II. Introduction to Terms

In the laboratory neither the measuring instrument nor the measuring procedure is ever perfect; consequently, every experiment is subject to experimental error. A reported result which does not include the experimental error is seriously incomplete.

Experimental errors are generally classified under two broad categories - systematic errors and random errors.

Systematic errors include errors due to the calibration of instruments and errors due to faulty procedures. When reporting results in scientific journals, one must often take great pains to assure that one's meter sticks and clocks, for example, have been accurately calibrated against international standards of length and time. However, even if an instrument has been properly calibrated, it can still be used in a fashion which leads to systematically wrong results.

Random errors include errors of judgment in reading a meter or a scale and errors due to fluctuating experimental conditions. In addition to environmental fluctuations (e.g., the temperature of the laboratory or the value of the line voltage), there will be fluctuations caused by the fact that many experimental parameters are not exactly defined. For example, the width of a table top might be said to be 1 meter, but close examination would show that opposite edges are not precisely parallel and a microscopic examination would reveal that the edges are quite rough. How, then, can we even define what we mean by the width of the table?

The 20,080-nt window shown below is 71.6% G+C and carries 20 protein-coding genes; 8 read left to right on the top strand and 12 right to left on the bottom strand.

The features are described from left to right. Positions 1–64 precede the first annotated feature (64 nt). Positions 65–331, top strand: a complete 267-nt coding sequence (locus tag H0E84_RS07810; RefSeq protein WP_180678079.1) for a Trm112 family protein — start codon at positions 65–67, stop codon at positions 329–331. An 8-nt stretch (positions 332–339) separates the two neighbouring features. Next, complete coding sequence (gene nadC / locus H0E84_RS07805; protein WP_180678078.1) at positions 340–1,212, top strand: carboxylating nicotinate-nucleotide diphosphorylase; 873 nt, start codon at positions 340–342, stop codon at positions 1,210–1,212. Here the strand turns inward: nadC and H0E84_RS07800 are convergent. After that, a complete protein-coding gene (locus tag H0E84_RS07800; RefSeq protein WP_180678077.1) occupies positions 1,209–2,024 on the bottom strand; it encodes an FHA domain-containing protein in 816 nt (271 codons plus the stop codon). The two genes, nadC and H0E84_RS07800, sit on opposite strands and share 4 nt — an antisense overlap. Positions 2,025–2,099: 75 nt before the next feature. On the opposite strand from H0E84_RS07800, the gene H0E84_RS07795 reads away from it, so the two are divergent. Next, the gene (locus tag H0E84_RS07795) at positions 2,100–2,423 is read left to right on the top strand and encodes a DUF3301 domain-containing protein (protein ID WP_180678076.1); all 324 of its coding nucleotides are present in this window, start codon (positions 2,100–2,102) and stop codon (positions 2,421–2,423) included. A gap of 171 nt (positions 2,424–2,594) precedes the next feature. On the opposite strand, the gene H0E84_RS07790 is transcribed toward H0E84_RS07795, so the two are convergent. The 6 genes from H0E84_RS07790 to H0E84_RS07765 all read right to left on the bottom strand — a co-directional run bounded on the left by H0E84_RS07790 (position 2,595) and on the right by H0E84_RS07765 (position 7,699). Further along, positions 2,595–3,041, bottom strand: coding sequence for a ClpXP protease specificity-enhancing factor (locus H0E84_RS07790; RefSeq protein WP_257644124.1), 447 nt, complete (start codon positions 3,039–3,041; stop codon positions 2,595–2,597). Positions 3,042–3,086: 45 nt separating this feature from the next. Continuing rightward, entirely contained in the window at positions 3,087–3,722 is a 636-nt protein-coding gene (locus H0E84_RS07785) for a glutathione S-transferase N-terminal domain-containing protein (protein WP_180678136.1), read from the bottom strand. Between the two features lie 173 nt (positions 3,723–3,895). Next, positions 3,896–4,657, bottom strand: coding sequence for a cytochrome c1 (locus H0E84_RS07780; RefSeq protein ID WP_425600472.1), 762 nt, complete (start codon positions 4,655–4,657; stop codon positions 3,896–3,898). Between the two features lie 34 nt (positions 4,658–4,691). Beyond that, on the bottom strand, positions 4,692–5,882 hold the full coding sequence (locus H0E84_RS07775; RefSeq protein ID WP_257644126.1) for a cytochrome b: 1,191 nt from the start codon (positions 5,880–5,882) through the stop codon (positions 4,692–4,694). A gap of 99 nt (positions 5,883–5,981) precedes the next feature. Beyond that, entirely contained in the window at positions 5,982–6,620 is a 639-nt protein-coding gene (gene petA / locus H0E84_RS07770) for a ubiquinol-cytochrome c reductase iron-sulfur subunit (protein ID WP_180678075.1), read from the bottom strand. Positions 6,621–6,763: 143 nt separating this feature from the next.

When the systematic errors in an experiment are small, the experiment is said to be accurate.

When the random errors in an experiment are small, the experiment is said to be precise.

Since random errors are unavoidable, we should never use a measuring instrument so crude that these random errors go undetected. We should always use a measuring instrument which is sufficiently sensitive so that duplicate measurements do not yield duplicate results. Correct procedure requires that you report your readings of scales and meters by estimating to one tenth of the smallest scale division (excluding, of course, those cases in which the instrument is designed to give digital readout or when the measuring instrument is so crude that this estimation is meaningless). The sensitivity of your measuring instrument determines the ultimate precision of any measurement.